Once I made the decision not to move forward with those first attempts, I quickly settled on a simple single large-scale star-in-a-star block in two different, but similar, color-ways. I have been wanting to make a quilt using this block ever since I made these three blocks for a traveling quilt project. At the end of this post I will include a link to a tutorial for this quilt.
I quilted straight lines on my Juki with a 1" separation. You can see more on how I sew my straight lines by visiting my Instagram page (HandmadeMyrth) and watching my "sewing tools" highlights.
I love the texture that straight-line quilting adds to a quilt.
I had a mini gray and white stripe fabric on hand (Figo fabrics by Ghazal Razavi) that I used to bind both of these quilts. I backed them in two different gray prints. The moon phases print is another one from Figo, while the other is from Cotton + Steel (or maybe it was when they were Ruby Star - same designer, different company).
Solid fabrics used in these quilts:
Kona Silver for the background of both quilts (lt gray)
Kona Slate for the dk gray star in the teal quilt
Kona Glacier for the teal star
Michael Miller Jewel for the magenta star
Michael Miller Clay for the dk gray in the magenta quilt
Thanks for stopping by. Click here to be directed to the tutorial for this quilt.
On Valentine's Day this year, I was supposed to be quilting that blue log-cabin baby quilt in my last post, or maybe I was supposed to be quilting some commissioned place mats. I just really didn't want to though, so I got out all of my red, pink & purple scraps & strings and started playing around with some new log-cabin blocks.
I started off with the idea that I wanted to make a quilt with alternating light and dark pink/red log-cabin blocks. I used 12" blocks in all of the log-cabins quilts that I've made so far. This time I wanted to try making smaller blocks: 8" blocks. HOWEVER: I quickly discovered that I really didn't like all of the contrast with the light and dark blocks. I didn't take a picture of that stage in the evolution of these quilts - it really wasn't pretty.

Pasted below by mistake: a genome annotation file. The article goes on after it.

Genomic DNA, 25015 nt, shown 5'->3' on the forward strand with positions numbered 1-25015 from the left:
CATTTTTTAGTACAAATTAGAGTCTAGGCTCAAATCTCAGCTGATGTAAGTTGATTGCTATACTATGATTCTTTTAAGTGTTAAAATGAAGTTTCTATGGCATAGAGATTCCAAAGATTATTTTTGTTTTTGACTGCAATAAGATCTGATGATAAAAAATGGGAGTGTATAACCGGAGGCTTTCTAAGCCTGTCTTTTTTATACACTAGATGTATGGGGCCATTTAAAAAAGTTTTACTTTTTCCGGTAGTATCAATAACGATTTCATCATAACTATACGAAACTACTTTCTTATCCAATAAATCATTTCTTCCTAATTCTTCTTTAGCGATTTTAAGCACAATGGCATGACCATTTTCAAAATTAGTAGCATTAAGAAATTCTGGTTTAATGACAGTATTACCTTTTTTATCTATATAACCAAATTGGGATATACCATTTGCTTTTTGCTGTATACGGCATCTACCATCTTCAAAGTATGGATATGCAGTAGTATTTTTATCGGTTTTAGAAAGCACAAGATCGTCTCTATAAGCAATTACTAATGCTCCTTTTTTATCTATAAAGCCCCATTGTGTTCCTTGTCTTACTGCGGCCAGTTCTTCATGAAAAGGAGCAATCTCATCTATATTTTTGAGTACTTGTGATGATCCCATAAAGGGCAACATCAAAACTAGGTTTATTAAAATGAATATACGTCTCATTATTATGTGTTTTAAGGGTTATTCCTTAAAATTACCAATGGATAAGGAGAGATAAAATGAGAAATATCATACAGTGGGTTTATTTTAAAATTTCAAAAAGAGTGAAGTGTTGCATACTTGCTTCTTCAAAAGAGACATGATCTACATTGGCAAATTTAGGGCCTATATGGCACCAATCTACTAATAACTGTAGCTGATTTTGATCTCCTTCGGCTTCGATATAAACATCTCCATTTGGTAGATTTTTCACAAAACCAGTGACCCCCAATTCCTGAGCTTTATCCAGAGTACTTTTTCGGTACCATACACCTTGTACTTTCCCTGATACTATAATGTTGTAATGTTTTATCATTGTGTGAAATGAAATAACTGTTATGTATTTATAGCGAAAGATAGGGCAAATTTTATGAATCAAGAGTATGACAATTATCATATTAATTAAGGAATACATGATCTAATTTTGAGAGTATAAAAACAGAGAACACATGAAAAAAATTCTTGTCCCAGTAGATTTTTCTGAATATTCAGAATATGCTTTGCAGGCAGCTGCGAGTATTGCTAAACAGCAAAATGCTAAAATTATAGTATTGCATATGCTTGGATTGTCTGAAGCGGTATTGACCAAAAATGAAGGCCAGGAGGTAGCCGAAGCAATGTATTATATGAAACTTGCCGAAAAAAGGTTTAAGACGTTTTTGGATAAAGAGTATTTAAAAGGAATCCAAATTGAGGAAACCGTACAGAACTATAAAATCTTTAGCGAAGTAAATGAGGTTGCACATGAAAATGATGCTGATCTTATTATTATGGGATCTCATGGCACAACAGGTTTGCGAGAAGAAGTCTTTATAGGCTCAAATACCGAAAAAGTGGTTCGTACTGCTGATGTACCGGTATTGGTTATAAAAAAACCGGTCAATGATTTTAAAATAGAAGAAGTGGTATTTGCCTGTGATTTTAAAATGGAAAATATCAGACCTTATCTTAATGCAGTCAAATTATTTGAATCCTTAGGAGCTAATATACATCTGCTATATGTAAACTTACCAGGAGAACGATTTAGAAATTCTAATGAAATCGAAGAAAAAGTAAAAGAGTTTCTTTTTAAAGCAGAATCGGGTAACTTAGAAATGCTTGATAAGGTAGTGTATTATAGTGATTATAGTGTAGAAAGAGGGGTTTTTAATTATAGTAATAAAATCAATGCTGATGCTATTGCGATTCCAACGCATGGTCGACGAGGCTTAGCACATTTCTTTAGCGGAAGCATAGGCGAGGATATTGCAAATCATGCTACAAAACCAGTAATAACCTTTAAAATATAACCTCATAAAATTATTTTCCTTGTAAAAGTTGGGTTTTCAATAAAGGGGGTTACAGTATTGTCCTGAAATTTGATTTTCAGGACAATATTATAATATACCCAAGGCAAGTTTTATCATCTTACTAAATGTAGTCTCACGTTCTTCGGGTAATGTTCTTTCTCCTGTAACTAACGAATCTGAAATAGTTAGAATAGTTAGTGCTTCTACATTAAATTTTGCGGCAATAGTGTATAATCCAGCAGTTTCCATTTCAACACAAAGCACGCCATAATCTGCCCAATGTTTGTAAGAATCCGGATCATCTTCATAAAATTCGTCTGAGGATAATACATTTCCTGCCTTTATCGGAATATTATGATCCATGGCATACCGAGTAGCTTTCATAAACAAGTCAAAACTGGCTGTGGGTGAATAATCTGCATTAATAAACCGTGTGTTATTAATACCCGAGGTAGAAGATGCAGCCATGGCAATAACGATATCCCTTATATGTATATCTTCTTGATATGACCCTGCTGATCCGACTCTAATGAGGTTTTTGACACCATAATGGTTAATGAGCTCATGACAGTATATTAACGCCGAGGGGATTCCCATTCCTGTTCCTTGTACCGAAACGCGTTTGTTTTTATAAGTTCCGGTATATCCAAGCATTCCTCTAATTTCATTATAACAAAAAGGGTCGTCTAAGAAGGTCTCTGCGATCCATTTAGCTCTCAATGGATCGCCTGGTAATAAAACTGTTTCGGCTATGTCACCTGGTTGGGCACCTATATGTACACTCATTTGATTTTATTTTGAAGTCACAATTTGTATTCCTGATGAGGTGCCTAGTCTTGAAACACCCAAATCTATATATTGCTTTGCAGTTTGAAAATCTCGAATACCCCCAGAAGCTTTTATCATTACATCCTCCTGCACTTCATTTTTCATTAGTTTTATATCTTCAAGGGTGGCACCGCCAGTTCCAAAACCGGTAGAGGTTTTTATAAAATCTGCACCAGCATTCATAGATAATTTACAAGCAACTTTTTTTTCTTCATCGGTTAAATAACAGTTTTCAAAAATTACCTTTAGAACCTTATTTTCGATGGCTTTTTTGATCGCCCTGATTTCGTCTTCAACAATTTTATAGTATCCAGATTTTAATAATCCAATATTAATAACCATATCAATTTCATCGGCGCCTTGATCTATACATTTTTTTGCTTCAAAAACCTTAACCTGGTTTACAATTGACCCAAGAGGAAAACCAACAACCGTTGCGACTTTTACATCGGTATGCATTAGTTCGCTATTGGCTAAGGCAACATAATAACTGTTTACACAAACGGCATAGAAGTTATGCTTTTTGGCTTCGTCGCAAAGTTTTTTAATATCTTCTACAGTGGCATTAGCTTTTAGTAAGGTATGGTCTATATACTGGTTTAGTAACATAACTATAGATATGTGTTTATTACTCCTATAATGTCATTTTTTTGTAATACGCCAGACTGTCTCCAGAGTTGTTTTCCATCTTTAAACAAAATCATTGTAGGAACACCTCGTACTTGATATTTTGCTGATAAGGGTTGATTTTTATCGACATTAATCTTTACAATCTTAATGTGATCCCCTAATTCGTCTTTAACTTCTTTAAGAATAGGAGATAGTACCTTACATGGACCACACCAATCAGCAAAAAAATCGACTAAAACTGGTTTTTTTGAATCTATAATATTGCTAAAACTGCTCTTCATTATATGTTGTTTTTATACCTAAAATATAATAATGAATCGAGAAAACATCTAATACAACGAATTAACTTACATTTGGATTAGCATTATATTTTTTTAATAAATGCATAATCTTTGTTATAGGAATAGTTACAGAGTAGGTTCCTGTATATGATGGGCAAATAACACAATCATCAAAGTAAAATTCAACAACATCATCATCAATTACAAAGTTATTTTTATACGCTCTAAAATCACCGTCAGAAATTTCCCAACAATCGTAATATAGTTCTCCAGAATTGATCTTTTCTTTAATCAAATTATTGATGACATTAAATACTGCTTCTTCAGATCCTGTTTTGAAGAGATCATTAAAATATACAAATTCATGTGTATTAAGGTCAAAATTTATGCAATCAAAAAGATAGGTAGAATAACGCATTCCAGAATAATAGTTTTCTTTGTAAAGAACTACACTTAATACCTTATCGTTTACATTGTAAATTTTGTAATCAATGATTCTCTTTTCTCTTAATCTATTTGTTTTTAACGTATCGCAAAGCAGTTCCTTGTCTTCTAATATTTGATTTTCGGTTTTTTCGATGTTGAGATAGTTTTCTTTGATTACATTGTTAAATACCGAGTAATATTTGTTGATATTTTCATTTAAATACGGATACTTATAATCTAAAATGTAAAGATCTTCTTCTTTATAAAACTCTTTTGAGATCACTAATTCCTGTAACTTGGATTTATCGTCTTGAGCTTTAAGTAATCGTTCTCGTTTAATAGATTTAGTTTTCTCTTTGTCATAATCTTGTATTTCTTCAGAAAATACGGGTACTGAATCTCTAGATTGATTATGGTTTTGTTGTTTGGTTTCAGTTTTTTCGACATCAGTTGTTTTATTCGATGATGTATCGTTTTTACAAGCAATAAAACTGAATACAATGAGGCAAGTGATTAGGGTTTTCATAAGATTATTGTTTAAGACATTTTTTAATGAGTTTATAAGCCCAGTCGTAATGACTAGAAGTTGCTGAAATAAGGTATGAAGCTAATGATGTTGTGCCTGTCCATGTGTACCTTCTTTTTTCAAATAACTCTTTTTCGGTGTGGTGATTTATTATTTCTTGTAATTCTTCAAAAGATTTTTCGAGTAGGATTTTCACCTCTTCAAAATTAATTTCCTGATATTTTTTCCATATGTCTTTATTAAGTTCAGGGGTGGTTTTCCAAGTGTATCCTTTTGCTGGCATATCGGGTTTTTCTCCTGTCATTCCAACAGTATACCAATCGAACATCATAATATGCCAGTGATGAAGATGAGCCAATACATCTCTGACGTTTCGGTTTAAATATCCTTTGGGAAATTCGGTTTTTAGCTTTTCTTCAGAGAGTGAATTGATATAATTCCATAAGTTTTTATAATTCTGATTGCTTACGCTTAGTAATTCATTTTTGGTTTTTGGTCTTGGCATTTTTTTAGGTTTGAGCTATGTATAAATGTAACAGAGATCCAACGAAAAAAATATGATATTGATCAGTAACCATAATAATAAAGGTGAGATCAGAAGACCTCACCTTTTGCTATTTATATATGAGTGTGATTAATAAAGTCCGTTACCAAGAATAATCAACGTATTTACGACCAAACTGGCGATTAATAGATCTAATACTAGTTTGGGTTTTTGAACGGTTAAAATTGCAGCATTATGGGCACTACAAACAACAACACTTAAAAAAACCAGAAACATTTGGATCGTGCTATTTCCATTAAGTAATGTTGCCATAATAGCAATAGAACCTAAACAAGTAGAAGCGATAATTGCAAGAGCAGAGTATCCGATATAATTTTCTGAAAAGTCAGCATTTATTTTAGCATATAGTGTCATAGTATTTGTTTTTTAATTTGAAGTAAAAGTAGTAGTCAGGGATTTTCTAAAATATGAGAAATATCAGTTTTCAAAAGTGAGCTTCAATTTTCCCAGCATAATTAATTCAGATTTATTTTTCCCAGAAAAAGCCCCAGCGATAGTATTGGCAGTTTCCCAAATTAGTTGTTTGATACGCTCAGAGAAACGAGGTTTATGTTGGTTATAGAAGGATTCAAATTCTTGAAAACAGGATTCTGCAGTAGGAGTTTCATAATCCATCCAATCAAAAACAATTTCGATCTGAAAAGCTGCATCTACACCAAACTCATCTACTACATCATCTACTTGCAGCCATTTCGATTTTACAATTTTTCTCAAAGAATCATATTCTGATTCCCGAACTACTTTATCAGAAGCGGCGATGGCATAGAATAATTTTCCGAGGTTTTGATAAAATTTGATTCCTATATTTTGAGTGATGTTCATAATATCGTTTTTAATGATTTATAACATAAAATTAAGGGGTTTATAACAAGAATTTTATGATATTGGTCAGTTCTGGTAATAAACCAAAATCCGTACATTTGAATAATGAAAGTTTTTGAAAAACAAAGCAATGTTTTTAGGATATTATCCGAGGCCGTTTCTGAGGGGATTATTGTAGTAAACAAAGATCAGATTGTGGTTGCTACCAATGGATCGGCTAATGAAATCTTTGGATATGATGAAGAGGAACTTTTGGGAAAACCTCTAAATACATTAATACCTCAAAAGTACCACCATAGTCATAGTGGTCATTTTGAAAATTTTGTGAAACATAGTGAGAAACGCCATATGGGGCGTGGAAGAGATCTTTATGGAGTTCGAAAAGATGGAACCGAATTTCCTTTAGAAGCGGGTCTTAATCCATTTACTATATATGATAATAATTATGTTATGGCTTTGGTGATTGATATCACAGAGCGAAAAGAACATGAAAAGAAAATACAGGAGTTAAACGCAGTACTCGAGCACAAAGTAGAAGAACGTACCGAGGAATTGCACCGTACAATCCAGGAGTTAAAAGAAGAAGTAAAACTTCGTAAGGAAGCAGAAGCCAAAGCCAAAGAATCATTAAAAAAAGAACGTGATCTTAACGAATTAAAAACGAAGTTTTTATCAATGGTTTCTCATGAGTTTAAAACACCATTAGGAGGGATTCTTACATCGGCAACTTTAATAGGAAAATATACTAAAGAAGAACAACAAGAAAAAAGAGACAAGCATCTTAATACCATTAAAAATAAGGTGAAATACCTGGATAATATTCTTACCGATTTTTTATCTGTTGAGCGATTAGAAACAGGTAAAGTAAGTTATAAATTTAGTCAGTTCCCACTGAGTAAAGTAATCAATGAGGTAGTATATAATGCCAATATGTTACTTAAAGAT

I made plenty of blocks in both light and dark before I decided that I didn't like them together.
So I separated them and started on the light pink version first. This one has mostly low-volume prints with little bits of light pink fabrics. The center squares are magenta and I love how they pop.
I backed this one in platinum wide-back minky and had it quilted with the Urban Elementz Rhododendron pattern. I wanted something loose & loopy with a large scale. For binding, I used the last pink low-volume fabric in my stash: tossed pink piggies.
This quilt has 72 of those little 8" log-cabin blocks and finishes at 64" x 72".
You ready for the next one? When I was done with the light pink version, I picked up the super saturated 8" log-cabin blocks and made some more of those. These guys have low-volume centers with dark pink and red logs and shots of medium & dark purples.
I also backed this version in minky: bubble gum pink this time. I had my quilter quilt this one with the Dizzy Izzy pattern that I also used for my "Bee Wild" log-cabin quilt. I can't wait to wash this one and see the crinkle and drape.
I bound this quilt with a orchid Halloween print that isn't super Halloweeny.
This quilt also has 72 blocks and finishes at 64" x 72".
As I was sewing along on these blocks, my mind started to wonder and I began to wonder what super LARGE log-cabin blocks would look like. Along with that thought, I also started to look the little bits that were left over from ends of strips and I wanted to try using them somehow.
My first thought was so sew the "crumbs" in to strips and use them to make a round of logs in my blocks.
I liked how the fabric crumbs looked (see above on my design wall), but it wasn't ENOUGH. You know? They didn't pop enough. They weren't noticeable enough. My next thought was to sew strips that were now too short to use on my growing blocks in to sashing and boarders. I sewed them in 6" lengths, and then cut them to be 3".
This stained glass window shot of the quilt top hanging in front of my window shows you the "fabric crumb" sashing and logs. These blocks are 20" with 3" sashing.
My mom wanted this quilt (which makes me happy because then I can visit it), so together we chose this paper boat backing fabric and I quilted it with straight lines in my machine.
This one has 9 blocks and finishes 72" square.
I had such fun with this quilt: making design decisions as I went along, and letting myself explore new ideas as they came to me. This one is truly improv and I love it the most right now!
Thanks for reading along. If you'd like to see lots of pics of all of my log-cabin quilts check out #myrthslogcabins on Instagram.